FILE - In this Thursday, Sept. 13, 2012 file photo, a Libyan man investigates the inside of the U.S. Consulate after an attack that killed four Americans, including Ambassador Chris Stevens, on the night of Tuesday, Sept. 11, 2012, in Benghazi, Libya. Four members of Army special forces ready to head to Benghazi, Libya, after the deadly assault on the American diplomatic mission had ended were told not to go, according to a former top diplomat. (AP Photo/Mohammad Hannon, File)
NEW YORK (AP) — A security officer hired to help protect the U.S. Special Mission in Libya gave conflicting versions of events during a terrorist attack there on Sept. 11, 2012, The New York Times has reported.
In an article published Thursday on its website, The Times said Dylan Davies, who worked for the Blue Mountain security business, gave the FBI a version of events in Benghazi that contradicts the account he provided in a recently published book and in an interview with "60 Minutes."
The newspaper said two senior government officials have described the information Davies gave the FBI as being consistent with an incident report by Blue Mountain, which had been hired to protect American interests in Benghazi. The report said Davies remained at his villa in Libya and did not get to the scene the night of the attack.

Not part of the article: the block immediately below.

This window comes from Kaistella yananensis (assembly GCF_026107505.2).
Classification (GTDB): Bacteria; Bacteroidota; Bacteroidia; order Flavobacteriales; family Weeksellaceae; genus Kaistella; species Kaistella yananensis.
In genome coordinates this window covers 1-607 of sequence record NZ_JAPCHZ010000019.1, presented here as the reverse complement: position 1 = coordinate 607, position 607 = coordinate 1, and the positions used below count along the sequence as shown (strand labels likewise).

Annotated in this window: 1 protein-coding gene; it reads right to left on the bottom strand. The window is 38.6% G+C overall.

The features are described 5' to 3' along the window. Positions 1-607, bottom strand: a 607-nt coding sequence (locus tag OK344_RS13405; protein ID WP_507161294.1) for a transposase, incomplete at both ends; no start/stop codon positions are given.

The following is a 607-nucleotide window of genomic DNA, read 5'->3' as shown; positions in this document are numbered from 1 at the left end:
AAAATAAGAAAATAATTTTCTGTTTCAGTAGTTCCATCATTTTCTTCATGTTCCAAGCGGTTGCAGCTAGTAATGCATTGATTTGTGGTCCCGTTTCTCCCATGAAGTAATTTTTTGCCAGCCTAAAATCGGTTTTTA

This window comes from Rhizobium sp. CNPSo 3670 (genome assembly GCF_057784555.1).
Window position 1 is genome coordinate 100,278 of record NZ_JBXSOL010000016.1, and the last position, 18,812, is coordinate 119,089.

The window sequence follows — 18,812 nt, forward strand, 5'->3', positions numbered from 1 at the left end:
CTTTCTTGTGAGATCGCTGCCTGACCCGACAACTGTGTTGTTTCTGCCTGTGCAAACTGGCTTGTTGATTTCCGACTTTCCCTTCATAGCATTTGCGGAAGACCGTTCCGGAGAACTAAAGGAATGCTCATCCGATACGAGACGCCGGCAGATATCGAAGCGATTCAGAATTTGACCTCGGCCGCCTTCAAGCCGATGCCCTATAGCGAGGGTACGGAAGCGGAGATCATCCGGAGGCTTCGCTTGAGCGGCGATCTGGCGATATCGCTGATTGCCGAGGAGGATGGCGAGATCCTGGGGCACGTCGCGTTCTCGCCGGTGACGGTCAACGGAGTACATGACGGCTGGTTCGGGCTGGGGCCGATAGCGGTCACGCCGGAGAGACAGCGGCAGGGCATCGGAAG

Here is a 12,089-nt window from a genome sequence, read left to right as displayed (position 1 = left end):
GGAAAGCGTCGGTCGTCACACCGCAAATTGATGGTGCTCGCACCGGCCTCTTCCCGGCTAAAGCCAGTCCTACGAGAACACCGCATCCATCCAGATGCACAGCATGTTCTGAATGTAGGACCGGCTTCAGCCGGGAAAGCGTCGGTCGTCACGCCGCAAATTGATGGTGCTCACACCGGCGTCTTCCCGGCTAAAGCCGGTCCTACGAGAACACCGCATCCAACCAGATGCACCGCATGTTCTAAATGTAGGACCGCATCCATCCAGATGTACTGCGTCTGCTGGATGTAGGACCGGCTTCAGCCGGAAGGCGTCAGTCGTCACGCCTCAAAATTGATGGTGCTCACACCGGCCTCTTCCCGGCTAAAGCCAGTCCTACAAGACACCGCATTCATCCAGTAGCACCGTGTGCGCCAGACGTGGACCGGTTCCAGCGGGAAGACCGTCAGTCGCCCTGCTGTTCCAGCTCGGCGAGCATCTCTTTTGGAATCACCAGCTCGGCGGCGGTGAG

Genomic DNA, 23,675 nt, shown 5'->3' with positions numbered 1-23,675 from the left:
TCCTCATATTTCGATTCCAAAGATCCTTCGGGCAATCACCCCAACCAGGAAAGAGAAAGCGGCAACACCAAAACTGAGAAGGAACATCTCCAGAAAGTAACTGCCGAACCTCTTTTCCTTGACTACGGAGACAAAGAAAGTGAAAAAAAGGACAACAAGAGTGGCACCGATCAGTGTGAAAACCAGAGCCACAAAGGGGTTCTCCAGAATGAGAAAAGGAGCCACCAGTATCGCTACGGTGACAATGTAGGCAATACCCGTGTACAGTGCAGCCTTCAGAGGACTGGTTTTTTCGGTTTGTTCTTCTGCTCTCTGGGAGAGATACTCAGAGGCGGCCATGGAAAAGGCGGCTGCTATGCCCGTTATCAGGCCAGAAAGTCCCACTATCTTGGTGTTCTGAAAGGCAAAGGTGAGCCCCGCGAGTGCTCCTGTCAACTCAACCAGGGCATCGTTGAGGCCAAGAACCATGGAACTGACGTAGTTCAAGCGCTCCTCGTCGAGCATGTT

However, in his book "The Embassy House," which Davies wrote under a pseudonym, and in the version he gave to the CBS news show, Davies said he left his villa that night to visit a hospital, where he saw the body of Ambassador J. Christopher Stevens, who was slain during the attack. He said he went to the scene twice and that at the compound he had a confrontation with an attacker.
Last week, Davies said in an interview with the online magazine The Daily Beast that he did not write the incident report and had never seen it, The Times said.
Jeff Fager, chairman of CBS News and executive producer of "60 Minutes," said Thursday, "we will make a correction," if the show has been "misled."
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